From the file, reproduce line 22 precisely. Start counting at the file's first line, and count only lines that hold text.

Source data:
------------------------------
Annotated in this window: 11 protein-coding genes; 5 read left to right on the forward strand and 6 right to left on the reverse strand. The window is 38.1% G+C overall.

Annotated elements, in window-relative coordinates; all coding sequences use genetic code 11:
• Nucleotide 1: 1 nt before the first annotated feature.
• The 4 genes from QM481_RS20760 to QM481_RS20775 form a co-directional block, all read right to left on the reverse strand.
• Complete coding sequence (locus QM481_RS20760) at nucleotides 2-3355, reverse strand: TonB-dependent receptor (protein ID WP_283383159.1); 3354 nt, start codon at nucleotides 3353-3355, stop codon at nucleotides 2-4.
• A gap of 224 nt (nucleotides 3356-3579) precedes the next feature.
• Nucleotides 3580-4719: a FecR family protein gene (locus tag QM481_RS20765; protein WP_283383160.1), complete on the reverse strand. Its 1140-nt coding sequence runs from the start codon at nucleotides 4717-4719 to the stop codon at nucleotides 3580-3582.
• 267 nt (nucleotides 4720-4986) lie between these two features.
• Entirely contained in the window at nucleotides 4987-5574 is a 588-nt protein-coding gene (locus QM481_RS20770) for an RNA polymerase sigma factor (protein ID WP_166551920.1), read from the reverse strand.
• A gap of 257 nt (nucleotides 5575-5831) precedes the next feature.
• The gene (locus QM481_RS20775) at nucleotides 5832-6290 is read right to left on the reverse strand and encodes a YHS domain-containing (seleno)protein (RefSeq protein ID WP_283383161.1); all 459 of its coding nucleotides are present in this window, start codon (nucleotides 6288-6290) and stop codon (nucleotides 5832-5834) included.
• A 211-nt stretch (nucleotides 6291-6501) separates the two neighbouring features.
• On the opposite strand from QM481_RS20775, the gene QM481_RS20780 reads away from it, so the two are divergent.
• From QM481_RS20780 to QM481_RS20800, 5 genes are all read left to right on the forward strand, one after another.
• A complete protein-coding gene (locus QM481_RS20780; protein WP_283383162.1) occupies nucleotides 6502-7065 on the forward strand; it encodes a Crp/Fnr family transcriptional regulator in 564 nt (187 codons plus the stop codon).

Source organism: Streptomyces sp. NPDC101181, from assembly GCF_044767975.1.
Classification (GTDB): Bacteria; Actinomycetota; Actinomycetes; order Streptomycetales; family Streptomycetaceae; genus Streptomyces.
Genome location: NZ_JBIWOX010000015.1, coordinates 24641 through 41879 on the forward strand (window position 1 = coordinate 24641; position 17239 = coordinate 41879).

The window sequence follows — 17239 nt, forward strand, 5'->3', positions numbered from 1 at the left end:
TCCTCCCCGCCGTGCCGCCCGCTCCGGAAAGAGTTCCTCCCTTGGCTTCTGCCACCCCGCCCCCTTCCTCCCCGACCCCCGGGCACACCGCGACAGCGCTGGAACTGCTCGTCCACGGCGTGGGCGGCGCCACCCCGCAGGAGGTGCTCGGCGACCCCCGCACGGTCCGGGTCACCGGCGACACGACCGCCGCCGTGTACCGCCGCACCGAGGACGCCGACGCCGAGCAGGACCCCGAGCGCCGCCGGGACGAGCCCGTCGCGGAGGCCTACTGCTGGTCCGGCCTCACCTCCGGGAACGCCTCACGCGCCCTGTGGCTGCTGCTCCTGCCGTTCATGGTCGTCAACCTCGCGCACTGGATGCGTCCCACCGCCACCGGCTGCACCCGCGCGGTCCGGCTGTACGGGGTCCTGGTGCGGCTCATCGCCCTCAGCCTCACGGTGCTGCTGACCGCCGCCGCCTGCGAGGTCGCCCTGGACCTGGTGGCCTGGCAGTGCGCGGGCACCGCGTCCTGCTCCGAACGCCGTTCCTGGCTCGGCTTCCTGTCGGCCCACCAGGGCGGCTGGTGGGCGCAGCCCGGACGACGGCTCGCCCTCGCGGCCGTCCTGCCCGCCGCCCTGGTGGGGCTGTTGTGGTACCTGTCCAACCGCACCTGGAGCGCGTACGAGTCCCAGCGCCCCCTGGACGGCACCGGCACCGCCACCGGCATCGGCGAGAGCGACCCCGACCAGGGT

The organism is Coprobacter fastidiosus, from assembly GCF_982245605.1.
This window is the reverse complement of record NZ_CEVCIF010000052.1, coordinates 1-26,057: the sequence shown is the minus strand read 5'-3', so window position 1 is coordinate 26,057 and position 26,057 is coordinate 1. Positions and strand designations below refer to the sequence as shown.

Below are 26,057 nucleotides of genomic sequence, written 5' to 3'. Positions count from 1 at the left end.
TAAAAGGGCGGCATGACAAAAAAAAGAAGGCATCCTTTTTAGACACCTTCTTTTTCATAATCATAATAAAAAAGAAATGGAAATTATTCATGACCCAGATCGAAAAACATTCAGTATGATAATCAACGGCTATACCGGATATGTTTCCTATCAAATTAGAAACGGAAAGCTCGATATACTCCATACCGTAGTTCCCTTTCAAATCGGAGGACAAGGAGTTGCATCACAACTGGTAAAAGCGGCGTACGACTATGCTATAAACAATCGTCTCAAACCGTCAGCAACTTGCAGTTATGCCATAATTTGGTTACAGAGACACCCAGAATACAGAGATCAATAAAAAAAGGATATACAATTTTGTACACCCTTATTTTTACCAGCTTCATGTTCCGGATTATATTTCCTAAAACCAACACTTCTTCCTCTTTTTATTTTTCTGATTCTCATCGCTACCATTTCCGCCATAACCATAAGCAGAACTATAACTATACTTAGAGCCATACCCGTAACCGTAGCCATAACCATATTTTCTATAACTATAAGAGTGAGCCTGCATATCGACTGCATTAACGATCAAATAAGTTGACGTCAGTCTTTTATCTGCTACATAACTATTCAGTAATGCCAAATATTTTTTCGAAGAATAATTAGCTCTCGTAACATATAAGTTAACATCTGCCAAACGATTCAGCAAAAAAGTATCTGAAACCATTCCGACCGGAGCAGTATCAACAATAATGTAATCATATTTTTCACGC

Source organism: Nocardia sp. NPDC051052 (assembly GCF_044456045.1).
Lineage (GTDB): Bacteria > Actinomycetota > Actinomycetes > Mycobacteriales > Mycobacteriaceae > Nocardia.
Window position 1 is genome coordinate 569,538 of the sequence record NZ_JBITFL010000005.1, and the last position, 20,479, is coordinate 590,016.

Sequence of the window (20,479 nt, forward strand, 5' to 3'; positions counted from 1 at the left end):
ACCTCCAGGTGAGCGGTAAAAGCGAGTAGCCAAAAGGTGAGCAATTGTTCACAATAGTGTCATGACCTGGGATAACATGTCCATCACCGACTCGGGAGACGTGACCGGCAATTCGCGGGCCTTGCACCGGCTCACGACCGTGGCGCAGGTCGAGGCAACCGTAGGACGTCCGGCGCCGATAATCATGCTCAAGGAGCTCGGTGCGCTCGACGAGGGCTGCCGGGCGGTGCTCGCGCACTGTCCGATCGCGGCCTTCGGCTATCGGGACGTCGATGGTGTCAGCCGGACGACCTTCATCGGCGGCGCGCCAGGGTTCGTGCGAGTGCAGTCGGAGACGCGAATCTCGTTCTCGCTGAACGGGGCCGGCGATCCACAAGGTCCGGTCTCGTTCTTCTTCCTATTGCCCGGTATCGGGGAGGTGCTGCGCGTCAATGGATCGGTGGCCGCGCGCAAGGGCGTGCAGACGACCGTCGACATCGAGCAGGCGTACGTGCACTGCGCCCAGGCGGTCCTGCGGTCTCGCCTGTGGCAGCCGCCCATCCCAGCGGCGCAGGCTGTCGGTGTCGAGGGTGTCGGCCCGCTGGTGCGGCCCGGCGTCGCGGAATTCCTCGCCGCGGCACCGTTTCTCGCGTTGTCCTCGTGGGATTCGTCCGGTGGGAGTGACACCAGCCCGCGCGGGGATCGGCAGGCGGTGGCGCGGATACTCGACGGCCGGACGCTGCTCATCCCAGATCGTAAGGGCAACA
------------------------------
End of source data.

This window is the reverse complement of record NZ_CEVCIF010000052.1, coordinates 1-26,057: the sequence shown is the minus strand read 5'-3', so window position 1 is coordinate 26,057 and position 26,057 is coordinate 1. Positions and strand designations below refer to the sequence as shown.